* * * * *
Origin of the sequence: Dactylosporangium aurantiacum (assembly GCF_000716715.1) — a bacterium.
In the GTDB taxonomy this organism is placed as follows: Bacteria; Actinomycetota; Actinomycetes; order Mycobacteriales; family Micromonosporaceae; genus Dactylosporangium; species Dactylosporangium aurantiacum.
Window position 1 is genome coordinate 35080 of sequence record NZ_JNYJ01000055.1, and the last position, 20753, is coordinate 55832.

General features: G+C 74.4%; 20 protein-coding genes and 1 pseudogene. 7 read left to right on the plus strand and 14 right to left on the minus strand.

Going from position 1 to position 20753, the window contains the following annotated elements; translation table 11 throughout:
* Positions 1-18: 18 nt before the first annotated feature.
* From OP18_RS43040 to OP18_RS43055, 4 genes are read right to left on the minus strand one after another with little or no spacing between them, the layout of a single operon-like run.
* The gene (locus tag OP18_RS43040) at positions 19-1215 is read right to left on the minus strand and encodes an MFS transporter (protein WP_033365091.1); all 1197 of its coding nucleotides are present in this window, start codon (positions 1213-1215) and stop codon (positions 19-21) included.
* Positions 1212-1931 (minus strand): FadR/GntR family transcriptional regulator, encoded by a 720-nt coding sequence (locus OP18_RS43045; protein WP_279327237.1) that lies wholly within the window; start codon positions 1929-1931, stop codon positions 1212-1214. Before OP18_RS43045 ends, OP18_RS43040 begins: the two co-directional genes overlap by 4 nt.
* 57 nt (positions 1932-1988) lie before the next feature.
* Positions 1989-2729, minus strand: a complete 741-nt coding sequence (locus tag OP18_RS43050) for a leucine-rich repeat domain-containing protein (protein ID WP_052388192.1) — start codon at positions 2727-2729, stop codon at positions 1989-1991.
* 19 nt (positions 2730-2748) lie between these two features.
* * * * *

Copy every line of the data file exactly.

Origin of the sequence: Dactylosporangium aurantiacum (assembly GCF_000716715.1) — a bacterium.
In the GTDB taxonomy this organism is placed as follows: Bacteria; Actinomycetota; Actinomycetes; order Mycobacteriales; family Micromonosporaceae; genus Dactylosporangium; species Dactylosporangium aurantiacum.
Window position 1 is genome coordinate 35080 of sequence record NZ_JNYJ01000055.1, and the last position, 20753, is coordinate 55832.

General features: G+C 74.4%; 20 protein-coding genes and 1 pseudogene. 7 read left to right on the plus strand and 14 right to left on the minus strand.

Going from position 1 to position 20753, the window contains the following annotated elements; translation table 11 throughout:
* Positions 1-18: 18 nt before the first annotated feature.
* From OP18_RS43040 to OP18_RS43055, 4 genes are read right to left on the minus strand one after another with little or no spacing between them, the layout of a single operon-like run.
* The gene (locus tag OP18_RS43040) at positions 19-1215 is read right to left on the minus strand and encodes an MFS transporter (protein WP_033365091.1); all 1197 of its coding nucleotides are present in this window, start codon (positions 1213-1215) and stop codon (positions 19-21) included.
* Positions 1212-1931 (minus strand): FadR/GntR family transcriptional regulator, encoded by a 720-nt coding sequence (locus OP18_RS43045; protein WP_279327237.1) that lies wholly within the window; start codon positions 1929-1931, stop codon positions 1212-1214. Before OP18_RS43045 ends, OP18_RS43040 begins: the two co-directional genes overlap by 4 nt.
* 57 nt (positions 1932-1988) lie before the next feature.
* Positions 1989-2729, minus strand: a complete 741-nt coding sequence (locus tag OP18_RS43050) for a leucine-rich repeat domain-containing protein (protein ID WP_052388192.1) — start codon at positions 2727-2729, stop codon at positions 1989-1991.
* 19 nt (positions 2730-2748) lie between these two features.